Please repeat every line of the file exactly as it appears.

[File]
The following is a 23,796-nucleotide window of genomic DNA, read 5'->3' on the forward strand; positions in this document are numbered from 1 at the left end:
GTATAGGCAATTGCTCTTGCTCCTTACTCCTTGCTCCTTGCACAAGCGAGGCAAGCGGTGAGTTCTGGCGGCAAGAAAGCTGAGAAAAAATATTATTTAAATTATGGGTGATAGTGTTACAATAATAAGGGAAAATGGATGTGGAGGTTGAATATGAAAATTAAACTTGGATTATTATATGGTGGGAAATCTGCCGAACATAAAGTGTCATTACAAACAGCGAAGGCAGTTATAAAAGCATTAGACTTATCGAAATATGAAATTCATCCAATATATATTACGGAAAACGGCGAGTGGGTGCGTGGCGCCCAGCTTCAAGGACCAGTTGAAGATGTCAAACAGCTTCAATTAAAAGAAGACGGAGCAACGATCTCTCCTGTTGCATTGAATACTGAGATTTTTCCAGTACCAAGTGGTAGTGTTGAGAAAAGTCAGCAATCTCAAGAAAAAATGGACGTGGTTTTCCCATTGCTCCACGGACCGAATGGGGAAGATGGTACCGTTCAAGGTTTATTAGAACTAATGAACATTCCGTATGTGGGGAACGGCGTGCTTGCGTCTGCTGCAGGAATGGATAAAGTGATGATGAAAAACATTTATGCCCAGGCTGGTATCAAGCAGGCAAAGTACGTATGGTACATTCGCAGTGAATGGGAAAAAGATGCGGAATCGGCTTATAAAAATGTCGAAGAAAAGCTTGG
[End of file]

The following is a 23,796-nucleotide window of genomic DNA, read 5'->3' on the forward strand; positions in this document are numbered from 1 at the left end:
GTATAGGCAATTGCTCTTGCTCCTTACTCCTTGCTCCTTGCACAAGCGAGGCAAGCGGTGAGTTCTGGCGGCAAGAAAGCTGAGAAAAAATATTATTTAAATTATGGGTGATAGTGTTACAATAATAAGGGAAAATGGATGTGGAGGTTGAATATGAAAATTAAACTTGGATTATTATATGGTGGGAAATCTGCCGAACATAAAGTGTCATTACAAACAGCGAAGGCAGTTATAAAAGCATTAGACTTATCGAAATATGAAATTCATCCAATATATATTACGGAAAACGGCGAGTGGGTGCGTGGCGCCCAGCTTCAAGGACCAGTTGAAGATGTCAAACAGCTTCAATTAAAAGAAGACGGAGCAACGATCTCTCCTGTTGCATTGAATACTGAGATTTTTCCAGTACCAAGTGGTAGTGTTGAGAAAAGTCAGCAATCTCAAGAAAAAATGGACGTGGTTTTCCCATTGCTCCACGGACCGAATGGGGAAGATGGTACCGTTCAAGGTTTATTAGAACTAATGAACATTCCGTATGTGGGGAACGGCGTGCTTGCGTCTGCTGCAGGAATGGATAAAGTGATGATGAAAAACATTTATGCCCAGGCTGGTATCAAGCAGGCAAAGTACGTATGGTACATTCGCAGTGAATGGGAAAAAGATGCGGAATCGGCTTATAAAAATGTCGAAGAAAAGCTTGG